Location: Arasawa, Yashima-machi, Yurihonjo City
Site(s) of performance: Various places in the community
Date(s): January 1, August 13 and 14, and December 31
Designation: City-Designated Intangible Folkloric Cultural Property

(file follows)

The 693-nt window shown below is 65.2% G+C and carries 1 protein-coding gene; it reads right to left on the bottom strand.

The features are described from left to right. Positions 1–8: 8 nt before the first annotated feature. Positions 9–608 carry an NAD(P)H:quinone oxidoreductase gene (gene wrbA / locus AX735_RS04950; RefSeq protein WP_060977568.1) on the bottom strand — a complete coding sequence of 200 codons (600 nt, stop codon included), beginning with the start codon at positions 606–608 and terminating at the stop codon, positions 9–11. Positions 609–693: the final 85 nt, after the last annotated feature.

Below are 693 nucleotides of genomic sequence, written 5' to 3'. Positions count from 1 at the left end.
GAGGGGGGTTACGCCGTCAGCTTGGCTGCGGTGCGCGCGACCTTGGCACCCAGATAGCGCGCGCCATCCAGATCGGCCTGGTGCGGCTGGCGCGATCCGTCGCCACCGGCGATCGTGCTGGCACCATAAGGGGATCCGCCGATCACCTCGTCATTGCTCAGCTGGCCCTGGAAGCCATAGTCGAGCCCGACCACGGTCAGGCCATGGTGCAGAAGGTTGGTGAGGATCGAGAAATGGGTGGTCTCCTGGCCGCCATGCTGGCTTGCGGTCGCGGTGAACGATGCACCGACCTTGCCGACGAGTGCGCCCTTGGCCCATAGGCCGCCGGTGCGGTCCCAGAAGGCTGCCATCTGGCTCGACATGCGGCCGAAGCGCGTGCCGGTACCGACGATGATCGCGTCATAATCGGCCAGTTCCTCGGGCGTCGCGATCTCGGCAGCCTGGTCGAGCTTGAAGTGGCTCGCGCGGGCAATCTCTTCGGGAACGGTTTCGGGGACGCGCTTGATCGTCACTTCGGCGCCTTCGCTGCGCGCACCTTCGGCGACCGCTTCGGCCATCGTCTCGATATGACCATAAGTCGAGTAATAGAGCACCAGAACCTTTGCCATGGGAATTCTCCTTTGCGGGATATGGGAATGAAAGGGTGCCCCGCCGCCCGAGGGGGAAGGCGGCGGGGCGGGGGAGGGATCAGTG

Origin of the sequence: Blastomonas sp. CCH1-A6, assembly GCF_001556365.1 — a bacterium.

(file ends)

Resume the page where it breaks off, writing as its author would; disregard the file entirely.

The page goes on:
This kagura is closely linked to Ranbasan-Iwashimizu Shrine and used to be called Ranbasan Kagura. According to the record ‘Ranba Troupe Records’ of 1909, the tradition of kagura was revived by introducing the orthodox kagura dance from Tsukidate Hachiman Shrine. The performance numbers have Hon-Jishi dances (main dances) and Miya-Jishi dances (dances for exorcism). As Hon-Jishi, Yose, Kazaguruma, Momidashi, Heisoku-no-te, Suzu-no-te (Bell Hand), Sasara, Kurui (Madness), Mondō (Dialogue), Hongrui (Serious Madness), and Makuhazushi are performed. The player of sasara (a wooden percussion instrument played with a rubbing stick) stays inside the lion for the first four dance numbers, but comes out when Suzu-no-te is played and then engages in a conversation with the lion. Another interesting feature of the kagura dance is that the speed gradually increases after Kurui (Madness).